Fights comprise three, five-minute rounds, with the exception of so-called “main events” and title fights, which take place over five, five-minute rounds.
The fights are scored by three judges who utilize a “10-point must system.” Under this scoring system, the winner of each round must be awarded 10 points (unless there is a rule violation) while the loser of the round is awarded nine or fewer points depending on the level of dominance displayed over the course of five minutes. In the event a round has no clear winner, a judge may score a round 10-10.
If neither man is knocked out or submitted, the judges’ scores are totaled and a winner is declared. If all three judges favor one fighter, it’s considered unanimous; a split decision means one of the three judges disagreed with the other two. (A draw is also possible, if the points total is even.)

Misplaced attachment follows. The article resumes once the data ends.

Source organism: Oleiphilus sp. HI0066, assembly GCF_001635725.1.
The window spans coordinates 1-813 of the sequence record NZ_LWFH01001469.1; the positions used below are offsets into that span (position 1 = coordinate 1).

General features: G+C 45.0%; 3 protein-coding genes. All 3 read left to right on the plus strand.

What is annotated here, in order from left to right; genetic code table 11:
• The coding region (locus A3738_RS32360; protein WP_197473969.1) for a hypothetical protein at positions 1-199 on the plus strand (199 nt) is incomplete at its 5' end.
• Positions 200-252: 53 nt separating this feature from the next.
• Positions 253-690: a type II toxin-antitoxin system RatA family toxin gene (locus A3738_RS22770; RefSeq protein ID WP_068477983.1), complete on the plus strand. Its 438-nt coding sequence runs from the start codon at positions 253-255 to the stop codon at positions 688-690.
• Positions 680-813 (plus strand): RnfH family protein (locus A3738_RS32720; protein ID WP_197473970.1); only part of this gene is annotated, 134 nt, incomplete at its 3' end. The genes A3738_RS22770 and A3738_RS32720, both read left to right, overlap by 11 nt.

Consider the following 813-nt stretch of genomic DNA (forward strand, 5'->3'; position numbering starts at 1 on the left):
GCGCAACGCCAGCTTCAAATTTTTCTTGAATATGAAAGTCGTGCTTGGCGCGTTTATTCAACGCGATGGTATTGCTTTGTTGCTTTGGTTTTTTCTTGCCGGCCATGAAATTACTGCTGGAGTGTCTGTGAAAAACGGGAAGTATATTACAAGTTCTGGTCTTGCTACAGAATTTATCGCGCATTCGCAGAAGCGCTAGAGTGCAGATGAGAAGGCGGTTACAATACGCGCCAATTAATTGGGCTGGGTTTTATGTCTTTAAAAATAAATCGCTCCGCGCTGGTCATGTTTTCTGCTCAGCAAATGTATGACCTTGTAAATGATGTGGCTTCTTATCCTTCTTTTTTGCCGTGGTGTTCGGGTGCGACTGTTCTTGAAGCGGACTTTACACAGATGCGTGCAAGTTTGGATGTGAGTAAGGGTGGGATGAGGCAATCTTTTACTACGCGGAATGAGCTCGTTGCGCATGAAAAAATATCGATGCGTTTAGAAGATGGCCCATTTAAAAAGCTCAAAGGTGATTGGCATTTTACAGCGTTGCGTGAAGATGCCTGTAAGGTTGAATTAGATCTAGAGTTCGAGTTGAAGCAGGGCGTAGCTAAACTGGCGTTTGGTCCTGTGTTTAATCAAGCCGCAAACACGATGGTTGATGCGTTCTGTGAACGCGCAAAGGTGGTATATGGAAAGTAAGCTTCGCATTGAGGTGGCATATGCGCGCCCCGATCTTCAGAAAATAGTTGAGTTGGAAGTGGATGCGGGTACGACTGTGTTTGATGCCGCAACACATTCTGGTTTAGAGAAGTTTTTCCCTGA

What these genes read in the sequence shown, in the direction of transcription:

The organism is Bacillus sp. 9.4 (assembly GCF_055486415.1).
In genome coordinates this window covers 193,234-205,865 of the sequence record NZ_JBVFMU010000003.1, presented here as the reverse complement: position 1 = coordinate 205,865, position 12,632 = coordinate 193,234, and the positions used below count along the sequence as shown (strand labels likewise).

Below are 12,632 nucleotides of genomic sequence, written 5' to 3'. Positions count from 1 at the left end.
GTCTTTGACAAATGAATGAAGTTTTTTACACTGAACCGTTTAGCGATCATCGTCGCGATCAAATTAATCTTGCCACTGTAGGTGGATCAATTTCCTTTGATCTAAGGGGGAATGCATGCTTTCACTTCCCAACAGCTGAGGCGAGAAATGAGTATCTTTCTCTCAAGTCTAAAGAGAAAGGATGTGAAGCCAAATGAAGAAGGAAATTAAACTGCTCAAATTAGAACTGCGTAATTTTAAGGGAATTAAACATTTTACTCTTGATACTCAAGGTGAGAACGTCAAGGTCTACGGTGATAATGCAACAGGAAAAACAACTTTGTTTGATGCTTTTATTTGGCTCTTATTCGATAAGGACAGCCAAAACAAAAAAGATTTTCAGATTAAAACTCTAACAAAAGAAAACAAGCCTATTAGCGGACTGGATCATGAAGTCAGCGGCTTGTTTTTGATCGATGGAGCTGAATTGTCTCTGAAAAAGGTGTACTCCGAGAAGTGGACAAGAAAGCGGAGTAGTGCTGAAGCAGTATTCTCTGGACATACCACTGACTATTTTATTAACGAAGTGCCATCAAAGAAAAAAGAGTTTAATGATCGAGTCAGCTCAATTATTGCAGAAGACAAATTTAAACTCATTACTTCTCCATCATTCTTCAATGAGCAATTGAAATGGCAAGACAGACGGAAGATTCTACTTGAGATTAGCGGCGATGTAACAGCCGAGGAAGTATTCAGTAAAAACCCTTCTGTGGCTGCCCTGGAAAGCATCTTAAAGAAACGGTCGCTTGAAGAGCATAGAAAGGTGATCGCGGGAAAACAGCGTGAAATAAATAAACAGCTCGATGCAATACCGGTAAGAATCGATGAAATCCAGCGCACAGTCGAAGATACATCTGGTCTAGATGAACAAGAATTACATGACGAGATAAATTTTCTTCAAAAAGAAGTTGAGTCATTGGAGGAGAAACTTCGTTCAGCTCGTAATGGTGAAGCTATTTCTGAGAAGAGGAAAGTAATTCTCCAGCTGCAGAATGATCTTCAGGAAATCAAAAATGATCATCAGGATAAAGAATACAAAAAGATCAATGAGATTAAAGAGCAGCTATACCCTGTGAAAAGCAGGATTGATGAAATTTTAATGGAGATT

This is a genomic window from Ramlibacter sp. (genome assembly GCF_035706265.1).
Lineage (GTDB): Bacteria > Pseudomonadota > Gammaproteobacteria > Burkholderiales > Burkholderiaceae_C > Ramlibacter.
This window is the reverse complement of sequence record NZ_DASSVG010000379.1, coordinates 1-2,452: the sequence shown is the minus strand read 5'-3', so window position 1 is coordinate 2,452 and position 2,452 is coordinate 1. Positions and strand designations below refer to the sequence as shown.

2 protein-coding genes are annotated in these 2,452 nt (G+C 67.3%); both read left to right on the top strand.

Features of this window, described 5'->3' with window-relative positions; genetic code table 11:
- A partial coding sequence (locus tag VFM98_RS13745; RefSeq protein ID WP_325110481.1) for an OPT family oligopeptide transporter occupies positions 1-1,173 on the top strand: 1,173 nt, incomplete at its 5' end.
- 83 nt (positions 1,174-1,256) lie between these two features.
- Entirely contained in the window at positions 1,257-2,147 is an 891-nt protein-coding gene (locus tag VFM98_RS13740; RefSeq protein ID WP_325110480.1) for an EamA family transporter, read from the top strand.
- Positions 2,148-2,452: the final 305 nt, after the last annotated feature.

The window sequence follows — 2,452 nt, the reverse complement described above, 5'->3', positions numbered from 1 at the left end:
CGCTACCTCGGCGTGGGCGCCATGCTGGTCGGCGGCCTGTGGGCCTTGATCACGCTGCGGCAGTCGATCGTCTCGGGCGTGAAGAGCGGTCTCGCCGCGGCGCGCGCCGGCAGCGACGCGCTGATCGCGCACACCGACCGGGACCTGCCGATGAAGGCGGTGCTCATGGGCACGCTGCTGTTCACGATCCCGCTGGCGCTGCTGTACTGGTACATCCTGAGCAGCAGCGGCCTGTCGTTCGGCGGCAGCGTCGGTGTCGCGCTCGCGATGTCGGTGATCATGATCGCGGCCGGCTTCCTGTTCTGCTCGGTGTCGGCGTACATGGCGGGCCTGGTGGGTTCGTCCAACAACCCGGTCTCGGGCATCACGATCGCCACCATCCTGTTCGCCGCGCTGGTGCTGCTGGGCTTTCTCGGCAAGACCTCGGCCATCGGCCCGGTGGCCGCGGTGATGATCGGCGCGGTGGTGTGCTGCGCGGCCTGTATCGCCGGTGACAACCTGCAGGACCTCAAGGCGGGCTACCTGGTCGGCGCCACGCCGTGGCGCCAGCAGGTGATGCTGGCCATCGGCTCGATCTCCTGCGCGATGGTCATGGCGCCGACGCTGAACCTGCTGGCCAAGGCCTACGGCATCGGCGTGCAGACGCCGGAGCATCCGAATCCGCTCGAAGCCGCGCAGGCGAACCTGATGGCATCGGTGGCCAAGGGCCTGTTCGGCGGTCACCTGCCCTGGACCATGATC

Rules of the bout tend to focus on what fighters may not do. They cannot:
The full list of possible infractions is slightly longer, and includes a prohibition against pinching, for example. It’s true: You may kick an opponent in the head, you may attempt to extend their limbs so far they break or cut the blood flow off to their brain with various chokes … but you must not pinch.
Fouls may result in warnings, point deductions or disqualifications at the referee’s discretion.